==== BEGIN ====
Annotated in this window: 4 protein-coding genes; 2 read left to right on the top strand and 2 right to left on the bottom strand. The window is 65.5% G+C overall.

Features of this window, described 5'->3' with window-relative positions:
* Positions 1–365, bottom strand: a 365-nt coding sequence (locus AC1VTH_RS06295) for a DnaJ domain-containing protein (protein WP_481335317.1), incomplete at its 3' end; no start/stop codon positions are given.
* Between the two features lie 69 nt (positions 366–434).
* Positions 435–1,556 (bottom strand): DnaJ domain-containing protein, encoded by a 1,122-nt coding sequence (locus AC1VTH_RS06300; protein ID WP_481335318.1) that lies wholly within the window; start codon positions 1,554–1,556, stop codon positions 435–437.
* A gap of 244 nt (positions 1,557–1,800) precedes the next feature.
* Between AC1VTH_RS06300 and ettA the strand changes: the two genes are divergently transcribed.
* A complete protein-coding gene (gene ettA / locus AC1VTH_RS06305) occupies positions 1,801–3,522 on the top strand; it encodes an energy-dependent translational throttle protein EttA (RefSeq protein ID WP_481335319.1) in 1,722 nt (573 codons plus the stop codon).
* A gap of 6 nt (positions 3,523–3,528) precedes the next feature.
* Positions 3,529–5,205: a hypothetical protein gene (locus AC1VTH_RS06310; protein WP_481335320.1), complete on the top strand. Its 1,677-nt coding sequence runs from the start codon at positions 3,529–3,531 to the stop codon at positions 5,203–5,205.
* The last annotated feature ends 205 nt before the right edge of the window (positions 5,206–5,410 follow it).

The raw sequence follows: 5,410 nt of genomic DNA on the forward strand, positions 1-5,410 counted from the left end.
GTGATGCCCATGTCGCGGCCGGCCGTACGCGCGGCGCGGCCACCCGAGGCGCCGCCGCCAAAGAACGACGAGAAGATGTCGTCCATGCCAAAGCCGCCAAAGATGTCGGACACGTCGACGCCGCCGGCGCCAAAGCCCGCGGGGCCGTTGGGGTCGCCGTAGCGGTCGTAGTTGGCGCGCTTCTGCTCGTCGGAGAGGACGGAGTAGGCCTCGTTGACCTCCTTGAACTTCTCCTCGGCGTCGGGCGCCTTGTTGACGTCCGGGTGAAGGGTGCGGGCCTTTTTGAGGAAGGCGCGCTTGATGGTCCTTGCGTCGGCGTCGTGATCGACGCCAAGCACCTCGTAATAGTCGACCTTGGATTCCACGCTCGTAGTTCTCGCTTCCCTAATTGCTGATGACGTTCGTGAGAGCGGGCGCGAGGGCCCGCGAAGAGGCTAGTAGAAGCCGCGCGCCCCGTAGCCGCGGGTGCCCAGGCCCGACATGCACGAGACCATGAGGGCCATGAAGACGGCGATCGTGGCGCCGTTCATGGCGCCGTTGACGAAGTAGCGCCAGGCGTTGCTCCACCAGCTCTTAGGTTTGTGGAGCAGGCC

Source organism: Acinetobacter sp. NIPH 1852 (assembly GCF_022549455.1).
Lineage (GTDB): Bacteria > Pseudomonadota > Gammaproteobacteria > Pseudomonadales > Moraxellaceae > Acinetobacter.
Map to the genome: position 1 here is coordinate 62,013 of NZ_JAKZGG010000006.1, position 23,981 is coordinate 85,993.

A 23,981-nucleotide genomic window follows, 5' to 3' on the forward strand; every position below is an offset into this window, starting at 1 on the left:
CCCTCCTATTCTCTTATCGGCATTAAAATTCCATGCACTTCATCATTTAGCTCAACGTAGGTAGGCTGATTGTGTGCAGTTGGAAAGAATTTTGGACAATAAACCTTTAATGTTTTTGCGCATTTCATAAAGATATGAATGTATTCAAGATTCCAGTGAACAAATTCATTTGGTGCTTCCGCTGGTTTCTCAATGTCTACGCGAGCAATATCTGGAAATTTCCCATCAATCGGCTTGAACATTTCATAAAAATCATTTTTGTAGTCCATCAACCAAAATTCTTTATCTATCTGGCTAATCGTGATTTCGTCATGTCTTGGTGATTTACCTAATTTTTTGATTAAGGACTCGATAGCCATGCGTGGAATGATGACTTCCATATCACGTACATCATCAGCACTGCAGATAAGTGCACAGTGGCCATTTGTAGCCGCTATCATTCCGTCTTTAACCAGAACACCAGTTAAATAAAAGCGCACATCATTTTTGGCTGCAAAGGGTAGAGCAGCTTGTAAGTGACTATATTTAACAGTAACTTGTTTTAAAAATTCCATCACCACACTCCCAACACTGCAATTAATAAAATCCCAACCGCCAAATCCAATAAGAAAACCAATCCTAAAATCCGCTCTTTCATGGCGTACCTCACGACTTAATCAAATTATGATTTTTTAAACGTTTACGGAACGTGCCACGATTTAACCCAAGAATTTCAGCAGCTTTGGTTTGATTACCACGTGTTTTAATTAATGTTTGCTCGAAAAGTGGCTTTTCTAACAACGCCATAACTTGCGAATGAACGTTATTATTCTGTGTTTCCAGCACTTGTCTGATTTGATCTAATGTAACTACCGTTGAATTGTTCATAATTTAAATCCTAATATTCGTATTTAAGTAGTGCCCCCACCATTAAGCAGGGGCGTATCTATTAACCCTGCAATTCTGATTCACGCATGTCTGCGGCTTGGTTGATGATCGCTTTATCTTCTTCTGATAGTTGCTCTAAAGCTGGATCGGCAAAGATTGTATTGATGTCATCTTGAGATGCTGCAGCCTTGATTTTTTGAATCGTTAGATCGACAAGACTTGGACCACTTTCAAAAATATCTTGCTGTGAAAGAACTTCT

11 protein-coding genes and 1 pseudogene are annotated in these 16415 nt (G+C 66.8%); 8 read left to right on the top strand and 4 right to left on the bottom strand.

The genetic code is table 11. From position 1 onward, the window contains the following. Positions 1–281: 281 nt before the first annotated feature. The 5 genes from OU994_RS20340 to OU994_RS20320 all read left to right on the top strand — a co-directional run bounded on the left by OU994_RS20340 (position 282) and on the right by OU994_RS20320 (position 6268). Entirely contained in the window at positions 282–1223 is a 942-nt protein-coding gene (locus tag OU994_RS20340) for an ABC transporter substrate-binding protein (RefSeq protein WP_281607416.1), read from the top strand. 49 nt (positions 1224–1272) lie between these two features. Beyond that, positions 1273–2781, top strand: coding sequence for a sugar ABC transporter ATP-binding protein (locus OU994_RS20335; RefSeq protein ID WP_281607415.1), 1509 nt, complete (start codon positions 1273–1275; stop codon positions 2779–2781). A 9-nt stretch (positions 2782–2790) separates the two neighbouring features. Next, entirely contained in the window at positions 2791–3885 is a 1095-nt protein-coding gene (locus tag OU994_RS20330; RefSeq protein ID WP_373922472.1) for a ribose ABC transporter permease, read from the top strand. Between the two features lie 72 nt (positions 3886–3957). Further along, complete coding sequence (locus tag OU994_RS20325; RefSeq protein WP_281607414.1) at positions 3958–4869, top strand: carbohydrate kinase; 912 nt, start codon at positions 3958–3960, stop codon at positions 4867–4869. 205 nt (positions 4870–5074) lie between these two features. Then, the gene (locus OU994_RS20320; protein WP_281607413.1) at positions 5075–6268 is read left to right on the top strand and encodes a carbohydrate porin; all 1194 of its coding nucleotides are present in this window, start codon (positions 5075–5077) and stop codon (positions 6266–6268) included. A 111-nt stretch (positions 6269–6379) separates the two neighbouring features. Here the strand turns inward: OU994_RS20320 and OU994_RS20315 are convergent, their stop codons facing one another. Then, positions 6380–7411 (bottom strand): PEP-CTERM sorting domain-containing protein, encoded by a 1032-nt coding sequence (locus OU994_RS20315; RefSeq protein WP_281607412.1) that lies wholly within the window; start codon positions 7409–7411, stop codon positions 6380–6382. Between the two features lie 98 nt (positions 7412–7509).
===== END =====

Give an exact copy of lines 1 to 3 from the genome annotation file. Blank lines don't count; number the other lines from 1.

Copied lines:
Annotated in this window: 4 protein-coding genes; 2 read left to right on the top strand and 2 right to left on the bottom strand. The window is 65.5% G+C overall.

Features of this window, described 5'->3' with window-relative positions:
* Positions 1–365, bottom strand: a 365-nt coding sequence (locus AC1VTH_RS06295) for a DnaJ domain-containing protein (protein WP_481335317.1), incomplete at its 3' end; no start/stop codon positions are given.